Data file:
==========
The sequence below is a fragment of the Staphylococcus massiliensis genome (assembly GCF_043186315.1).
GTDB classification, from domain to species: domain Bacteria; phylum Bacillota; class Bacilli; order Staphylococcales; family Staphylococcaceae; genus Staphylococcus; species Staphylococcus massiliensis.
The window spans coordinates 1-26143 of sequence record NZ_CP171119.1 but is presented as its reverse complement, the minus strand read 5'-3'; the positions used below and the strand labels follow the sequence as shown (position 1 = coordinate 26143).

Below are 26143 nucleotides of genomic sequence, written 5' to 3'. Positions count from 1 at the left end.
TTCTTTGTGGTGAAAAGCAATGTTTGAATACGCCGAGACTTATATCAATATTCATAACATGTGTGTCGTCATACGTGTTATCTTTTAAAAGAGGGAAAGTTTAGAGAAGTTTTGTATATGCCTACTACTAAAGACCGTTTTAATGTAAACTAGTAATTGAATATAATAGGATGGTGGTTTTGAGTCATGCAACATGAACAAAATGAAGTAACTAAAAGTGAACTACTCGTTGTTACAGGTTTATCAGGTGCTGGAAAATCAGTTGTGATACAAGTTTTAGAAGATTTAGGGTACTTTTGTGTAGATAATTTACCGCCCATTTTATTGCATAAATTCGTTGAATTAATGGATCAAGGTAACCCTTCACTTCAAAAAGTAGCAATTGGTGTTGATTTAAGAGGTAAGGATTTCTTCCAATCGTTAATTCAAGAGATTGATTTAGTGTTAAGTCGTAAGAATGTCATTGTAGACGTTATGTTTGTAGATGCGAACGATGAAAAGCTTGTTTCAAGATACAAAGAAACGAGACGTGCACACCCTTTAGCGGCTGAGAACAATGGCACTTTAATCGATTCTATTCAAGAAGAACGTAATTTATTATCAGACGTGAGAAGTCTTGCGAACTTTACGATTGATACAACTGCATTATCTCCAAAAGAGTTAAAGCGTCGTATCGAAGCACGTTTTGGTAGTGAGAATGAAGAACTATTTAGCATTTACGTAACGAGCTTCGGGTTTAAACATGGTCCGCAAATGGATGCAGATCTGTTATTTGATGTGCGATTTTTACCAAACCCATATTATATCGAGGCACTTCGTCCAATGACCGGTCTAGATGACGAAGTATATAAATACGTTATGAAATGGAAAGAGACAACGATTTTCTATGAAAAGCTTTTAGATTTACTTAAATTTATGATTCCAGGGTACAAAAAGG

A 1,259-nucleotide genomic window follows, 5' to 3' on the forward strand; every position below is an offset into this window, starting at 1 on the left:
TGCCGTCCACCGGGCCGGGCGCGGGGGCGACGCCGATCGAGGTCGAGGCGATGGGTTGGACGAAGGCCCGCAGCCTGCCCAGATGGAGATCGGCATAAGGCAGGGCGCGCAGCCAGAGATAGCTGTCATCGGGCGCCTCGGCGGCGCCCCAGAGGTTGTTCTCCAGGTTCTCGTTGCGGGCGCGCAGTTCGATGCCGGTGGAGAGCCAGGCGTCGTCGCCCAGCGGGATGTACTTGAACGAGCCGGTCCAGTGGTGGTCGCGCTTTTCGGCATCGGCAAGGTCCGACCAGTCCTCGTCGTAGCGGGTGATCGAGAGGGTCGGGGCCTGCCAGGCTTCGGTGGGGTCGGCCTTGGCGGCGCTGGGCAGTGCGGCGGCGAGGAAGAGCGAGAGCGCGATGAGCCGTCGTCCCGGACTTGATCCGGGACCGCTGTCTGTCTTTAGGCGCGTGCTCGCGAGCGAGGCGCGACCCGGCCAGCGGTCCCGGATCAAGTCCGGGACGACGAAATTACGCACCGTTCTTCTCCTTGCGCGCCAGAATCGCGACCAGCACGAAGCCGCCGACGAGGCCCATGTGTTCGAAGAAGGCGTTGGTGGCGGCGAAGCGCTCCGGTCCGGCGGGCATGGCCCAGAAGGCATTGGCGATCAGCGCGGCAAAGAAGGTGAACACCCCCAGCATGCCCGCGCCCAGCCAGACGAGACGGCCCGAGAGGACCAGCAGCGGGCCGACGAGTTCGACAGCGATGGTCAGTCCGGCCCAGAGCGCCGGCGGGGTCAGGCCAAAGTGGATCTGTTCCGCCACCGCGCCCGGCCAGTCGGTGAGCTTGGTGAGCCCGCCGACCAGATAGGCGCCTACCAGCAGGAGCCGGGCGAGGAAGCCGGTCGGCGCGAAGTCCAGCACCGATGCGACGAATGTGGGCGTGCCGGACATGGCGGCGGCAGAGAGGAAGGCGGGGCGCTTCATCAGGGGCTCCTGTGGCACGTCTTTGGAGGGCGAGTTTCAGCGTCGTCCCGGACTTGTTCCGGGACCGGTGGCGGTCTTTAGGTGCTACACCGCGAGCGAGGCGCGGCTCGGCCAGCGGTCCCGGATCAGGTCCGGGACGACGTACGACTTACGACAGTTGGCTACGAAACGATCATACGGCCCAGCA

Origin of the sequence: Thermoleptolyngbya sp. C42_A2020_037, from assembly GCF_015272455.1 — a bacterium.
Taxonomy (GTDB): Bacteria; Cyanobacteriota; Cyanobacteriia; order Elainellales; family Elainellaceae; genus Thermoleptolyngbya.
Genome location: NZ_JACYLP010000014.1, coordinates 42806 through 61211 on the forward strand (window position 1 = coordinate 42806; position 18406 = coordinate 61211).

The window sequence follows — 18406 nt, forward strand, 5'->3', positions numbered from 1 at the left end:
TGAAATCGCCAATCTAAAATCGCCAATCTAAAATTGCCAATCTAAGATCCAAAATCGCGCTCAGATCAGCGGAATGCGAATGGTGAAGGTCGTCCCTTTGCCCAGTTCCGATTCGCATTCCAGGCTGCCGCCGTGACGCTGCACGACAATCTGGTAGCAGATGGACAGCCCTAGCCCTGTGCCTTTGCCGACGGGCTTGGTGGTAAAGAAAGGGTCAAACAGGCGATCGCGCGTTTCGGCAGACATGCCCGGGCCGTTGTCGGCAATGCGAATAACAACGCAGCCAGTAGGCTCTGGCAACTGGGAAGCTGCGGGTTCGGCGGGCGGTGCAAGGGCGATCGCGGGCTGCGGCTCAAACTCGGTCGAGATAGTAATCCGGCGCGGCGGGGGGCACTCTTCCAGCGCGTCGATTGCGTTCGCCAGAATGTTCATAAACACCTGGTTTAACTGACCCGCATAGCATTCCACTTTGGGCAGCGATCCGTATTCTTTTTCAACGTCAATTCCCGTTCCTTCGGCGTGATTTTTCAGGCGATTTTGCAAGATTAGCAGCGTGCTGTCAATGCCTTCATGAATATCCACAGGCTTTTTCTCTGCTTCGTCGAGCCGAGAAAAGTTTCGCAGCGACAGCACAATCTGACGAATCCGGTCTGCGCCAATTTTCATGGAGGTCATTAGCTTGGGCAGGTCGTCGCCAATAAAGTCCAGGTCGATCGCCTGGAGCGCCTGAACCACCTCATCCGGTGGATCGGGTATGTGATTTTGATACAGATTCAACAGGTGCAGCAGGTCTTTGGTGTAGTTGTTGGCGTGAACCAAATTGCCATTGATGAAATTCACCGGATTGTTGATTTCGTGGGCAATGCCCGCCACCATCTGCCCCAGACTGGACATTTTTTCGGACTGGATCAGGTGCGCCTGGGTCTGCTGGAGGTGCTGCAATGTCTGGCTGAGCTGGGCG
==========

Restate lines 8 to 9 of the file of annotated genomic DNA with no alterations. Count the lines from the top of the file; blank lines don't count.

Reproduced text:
Origin of the sequence: Thermoleptolyngbya sp. C42_A2020_037, from assembly GCF_015272455.1 — a bacterium.
Taxonomy (GTDB): Bacteria; Cyanobacteriota; Cyanobacteriia; order Elainellales; family Elainellaceae; genus Thermoleptolyngbya.